Albany wildflower exhibition in full bloom to keep herbarium thriving

Sarah MakseAlbany Advertiser
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Albany Herbarium volunteers Eileen Rodgers and Lynda Strahn collect specimens from the native garden of Hilary Thorn, middle.
Camera IconAlbany Herbarium volunteers Eileen Rodgers and Lynda Strahn collect specimens from the native garden of Hilary Thorn, middle. Credit: Sarah Makse/ Albany Advertiser

Hundreds of wildflower specimens from across the Albany region will be on display on York Street next week as part of an exhibition that has been delighting botanists and budding plant enthusiasts for more than 50 years.

The Wildflower Society of WA Albany Branch’s Wildflower Exhibition will be open from September 22 to 25 at St John’s Hall, showcasing vases filled with wildflowers collected from Wellstead to Walpole.

Nearly 500 wildflower specimens will be on display at the Wildflower Society of WA Albany Branch Wildflower Exhibition.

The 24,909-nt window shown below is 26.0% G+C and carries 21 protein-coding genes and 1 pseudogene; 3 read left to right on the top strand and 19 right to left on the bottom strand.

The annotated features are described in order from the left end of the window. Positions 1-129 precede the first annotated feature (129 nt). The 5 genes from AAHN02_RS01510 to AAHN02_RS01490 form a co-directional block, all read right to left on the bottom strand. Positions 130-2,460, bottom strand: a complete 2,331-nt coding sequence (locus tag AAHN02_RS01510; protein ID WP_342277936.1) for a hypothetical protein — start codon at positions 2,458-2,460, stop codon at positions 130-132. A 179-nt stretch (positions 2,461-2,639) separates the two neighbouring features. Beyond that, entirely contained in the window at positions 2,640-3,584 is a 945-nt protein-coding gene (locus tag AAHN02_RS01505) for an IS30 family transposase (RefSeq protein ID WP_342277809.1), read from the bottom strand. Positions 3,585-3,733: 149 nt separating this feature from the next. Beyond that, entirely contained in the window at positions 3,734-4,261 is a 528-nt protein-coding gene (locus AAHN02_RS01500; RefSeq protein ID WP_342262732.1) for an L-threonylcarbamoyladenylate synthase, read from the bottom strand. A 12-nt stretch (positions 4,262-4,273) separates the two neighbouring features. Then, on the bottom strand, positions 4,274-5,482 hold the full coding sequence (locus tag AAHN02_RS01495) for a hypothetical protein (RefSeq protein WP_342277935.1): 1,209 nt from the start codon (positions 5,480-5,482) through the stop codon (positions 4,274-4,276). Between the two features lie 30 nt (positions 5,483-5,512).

Camera IconNearly 500 wildflower specimens will be on display at the Wildflower Society of WA Albany Branch Wildflower Exhibition. Credit: Sarah Makse/ Albany Advertiser

Members have been gathering specimens for the exhibition from the bush and gardens, including the garden of 91-year-old Hilary Thorn who has been growing native plants for more than 60 years.

The exhibition, which has a $5 entry fee, is the biggest fund-raiser of the year to maintain the Albany Herbarium.

Volunteers have been growing the herbarium for decades, which preserves more than 19,000 specimens and 3500 species of plants from across the region for botanists and the community to explore.

The exhibition is the key fundraiser for the Albany Herbarium.
Camera IconThe exhibition is the key fundraiser for the Albany Herbarium. Credit: Sarah Makse/ Albany Advertiser

Wildflower Society of WA Albany branch vice-president Sandra Swain said the exhibition was an opportunity to discover the hidden varieties in bloom around Albany and inspire locals to protect precious native endemic species.

“It is the time when all the stuff we learn or work on during the rest of the year comes together,” she said.

“It gives you a chance to do a little bit of study, plus it just smells beautiful and looks beautiful.

“We obviously hope that it encourages people to enjoy the flowers because if people enjoy the flowers they will learn more about them and they will take better care of them.”

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